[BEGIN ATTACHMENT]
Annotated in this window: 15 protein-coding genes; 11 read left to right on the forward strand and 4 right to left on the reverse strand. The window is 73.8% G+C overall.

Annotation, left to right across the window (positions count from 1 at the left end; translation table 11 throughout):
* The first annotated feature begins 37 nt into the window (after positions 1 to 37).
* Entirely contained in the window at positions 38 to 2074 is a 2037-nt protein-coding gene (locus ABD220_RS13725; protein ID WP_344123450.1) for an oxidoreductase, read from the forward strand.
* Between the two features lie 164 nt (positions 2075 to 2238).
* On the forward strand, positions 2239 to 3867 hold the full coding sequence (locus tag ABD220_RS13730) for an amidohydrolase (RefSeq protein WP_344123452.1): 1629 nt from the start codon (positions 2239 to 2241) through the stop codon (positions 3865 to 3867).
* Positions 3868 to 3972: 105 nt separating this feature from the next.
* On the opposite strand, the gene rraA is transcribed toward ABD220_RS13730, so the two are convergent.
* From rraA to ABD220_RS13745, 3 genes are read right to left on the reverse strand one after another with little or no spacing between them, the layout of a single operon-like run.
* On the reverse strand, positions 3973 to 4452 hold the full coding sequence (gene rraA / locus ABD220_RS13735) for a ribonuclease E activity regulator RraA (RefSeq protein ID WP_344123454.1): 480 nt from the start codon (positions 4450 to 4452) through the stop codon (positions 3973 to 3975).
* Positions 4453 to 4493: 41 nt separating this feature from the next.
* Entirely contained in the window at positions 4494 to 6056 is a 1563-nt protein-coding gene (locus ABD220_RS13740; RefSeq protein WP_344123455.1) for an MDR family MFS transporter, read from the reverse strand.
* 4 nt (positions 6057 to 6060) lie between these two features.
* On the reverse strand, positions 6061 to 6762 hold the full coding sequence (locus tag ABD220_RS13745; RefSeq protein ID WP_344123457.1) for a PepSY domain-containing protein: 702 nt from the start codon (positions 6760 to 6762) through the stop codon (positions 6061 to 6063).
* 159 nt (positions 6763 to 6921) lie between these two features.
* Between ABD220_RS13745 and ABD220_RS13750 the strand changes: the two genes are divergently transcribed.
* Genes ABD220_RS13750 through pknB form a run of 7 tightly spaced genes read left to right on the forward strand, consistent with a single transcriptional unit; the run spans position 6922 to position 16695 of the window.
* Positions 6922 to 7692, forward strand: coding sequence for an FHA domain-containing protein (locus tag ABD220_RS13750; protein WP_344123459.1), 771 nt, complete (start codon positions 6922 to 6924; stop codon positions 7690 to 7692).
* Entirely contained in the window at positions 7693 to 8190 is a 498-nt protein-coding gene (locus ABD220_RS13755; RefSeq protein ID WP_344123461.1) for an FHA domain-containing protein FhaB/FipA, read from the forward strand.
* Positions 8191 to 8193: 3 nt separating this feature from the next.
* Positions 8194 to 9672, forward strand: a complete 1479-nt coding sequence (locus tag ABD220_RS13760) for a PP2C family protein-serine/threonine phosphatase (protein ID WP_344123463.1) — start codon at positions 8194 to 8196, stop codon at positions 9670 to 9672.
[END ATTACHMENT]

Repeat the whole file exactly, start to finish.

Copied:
Annotated in this window: 15 protein-coding genes; 11 read left to right on the forward strand and 4 right to left on the reverse strand. The window is 73.8% G+C overall.

Annotation, left to right across the window (positions count from 1 at the left end; translation table 11 throughout):
* The first annotated feature begins 37 nt into the window (after positions 1 to 37).
* Entirely contained in the window at positions 38 to 2074 is a 2037-nt protein-coding gene (locus ABD220_RS13725; protein ID WP_344123450.1) for an oxidoreductase, read from the forward strand.
* Between the two features lie 164 nt (positions 2075 to 2238).
* On the forward strand, positions 2239 to 3867 hold the full coding sequence (locus tag ABD220_RS13730) for an amidohydrolase (RefSeq protein WP_344123452.1): 1629 nt from the start codon (positions 2239 to 2241) through the stop codon (positions 3865 to 3867).
* Positions 3868 to 3972: 105 nt separating this feature from the next.
* On the opposite strand, the gene rraA is transcribed toward ABD220_RS13730, so the two are convergent.
* From rraA to ABD220_RS13745, 3 genes are read right to left on the reverse strand one after another with little or no spacing between them, the layout of a single operon-like run.
* On the reverse strand, positions 3973 to 4452 hold the full coding sequence (gene rraA / locus ABD220_RS13735) for a ribonuclease E activity regulator RraA (RefSeq protein ID WP_344123454.1): 480 nt from the start codon (positions 4450 to 4452) through the stop codon (positions 3973 to 3975).
* Positions 4453 to 4493: 41 nt separating this feature from the next.
* Entirely contained in the window at positions 4494 to 6056 is a 1563-nt protein-coding gene (locus ABD220_RS13740; RefSeq protein WP_344123455.1) for an MDR family MFS transporter, read from the reverse strand.
* 4 nt (positions 6057 to 6060) lie between these two features.
* On the reverse strand, positions 6061 to 6762 hold the full coding sequence (locus tag ABD220_RS13745; RefSeq protein ID WP_344123457.1) for a PepSY domain-containing protein: 702 nt from the start codon (positions 6760 to 6762) through the stop codon (positions 6061 to 6063).
* 159 nt (positions 6763 to 6921) lie between these two features.
* Between ABD220_RS13745 and ABD220_RS13750 the strand changes: the two genes are divergently transcribed.
* Genes ABD220_RS13750 through pknB form a run of 7 tightly spaced genes read left to right on the forward strand, consistent with a single transcriptional unit; the run spans position 6922 to position 16695 of the window.
* Positions 6922 to 7692, forward strand: coding sequence for an FHA domain-containing protein (locus tag ABD220_RS13750; protein WP_344123459.1), 771 nt, complete (start codon positions 6922 to 6924; stop codon positions 7690 to 7692).
* Entirely contained in the window at positions 7693 to 8190 is a 498-nt protein-coding gene (locus ABD220_RS13755; RefSeq protein ID WP_344123461.1) for an FHA domain-containing protein FhaB/FipA, read from the forward strand.
* Positions 8191 to 8193: 3 nt separating this feature from the next.
* Positions 8194 to 9672, forward strand: a complete 1479-nt coding sequence (locus tag ABD220_RS13760) for a PP2C family protein-serine/threonine phosphatase (protein ID WP_344123463.1) — start codon at positions 8194 to 8196, stop codon at positions 9670 to 9672.